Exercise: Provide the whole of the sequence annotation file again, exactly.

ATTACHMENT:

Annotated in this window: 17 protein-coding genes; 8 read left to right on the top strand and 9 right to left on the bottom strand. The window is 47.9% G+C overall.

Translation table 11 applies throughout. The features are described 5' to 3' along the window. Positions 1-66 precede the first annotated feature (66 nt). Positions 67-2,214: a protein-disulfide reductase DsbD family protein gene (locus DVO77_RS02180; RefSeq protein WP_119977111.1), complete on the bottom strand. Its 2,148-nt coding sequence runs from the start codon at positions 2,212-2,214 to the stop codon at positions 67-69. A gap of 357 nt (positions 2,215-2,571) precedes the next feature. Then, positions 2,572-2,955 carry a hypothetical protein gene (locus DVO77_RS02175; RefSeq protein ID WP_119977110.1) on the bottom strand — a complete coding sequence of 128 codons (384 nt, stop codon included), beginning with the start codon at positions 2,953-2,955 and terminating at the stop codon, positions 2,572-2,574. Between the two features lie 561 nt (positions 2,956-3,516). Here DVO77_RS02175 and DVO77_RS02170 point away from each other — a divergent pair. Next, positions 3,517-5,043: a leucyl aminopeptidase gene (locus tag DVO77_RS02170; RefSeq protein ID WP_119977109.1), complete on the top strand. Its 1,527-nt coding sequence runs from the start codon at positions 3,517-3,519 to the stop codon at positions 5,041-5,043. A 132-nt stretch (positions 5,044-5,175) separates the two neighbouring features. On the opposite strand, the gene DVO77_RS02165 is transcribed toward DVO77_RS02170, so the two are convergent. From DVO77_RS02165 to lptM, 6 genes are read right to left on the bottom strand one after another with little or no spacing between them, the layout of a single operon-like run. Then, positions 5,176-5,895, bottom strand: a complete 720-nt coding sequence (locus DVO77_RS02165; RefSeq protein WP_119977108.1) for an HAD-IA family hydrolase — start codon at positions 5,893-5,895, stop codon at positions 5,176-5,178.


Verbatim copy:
Annotated in this window: 17 protein-coding genes; 8 read left to right on the top strand and 9 right to left on the bottom strand. The window is 47.9% G+C overall.

Translation table 11 applies throughout. The features are described 5' to 3' along the window. Positions 1-66 precede the first annotated feature (66 nt). Positions 67-2,214: a protein-disulfide reductase DsbD family protein gene (locus DVO77_RS02180; RefSeq protein WP_119977111.1), complete on the bottom strand. Its 2,148-nt coding sequence runs from the start codon at positions 2,212-2,214 to the stop codon at positions 67-69. A gap of 357 nt (positions 2,215-2,571) precedes the next feature. Then, positions 2,572-2,955 carry a hypothetical protein gene (locus DVO77_RS02175; RefSeq protein ID WP_119977110.1) on the bottom strand — a complete coding sequence of 128 codons (384 nt, stop codon included), beginning with the start codon at positions 2,953-2,955 and terminating at the stop codon, positions 2,572-2,574. Between the two features lie 561 nt (positions 2,956-3,516). Here DVO77_RS02175 and DVO77_RS02170 point away from each other — a divergent pair. Next, positions 3,517-5,043: a leucyl aminopeptidase gene (locus tag DVO77_RS02170; RefSeq protein ID WP_119977109.1), complete on the top strand. Its 1,527-nt coding sequence runs from the start codon at positions 3,517-3,519 to the stop codon at positions 5,041-5,043. A 132-nt stretch (positions 5,044-5,175) separates the two neighbouring features. On the opposite strand, the gene DVO77_RS02165 is transcribed toward DVO77_RS02170, so the two are convergent. From DVO77_RS02165 to lptM, 6 genes are read right to left on the bottom strand one after another with little or no spacing between them, the layout of a single operon-like run. Then, positions 5,176-5,895, bottom strand: a complete 720-nt coding sequence (locus DVO77_RS02165; RefSeq protein WP_119977108.1) for an HAD-IA family hydrolase — start codon at positions 5,893-5,895, stop codon at positions 5,176-5,178.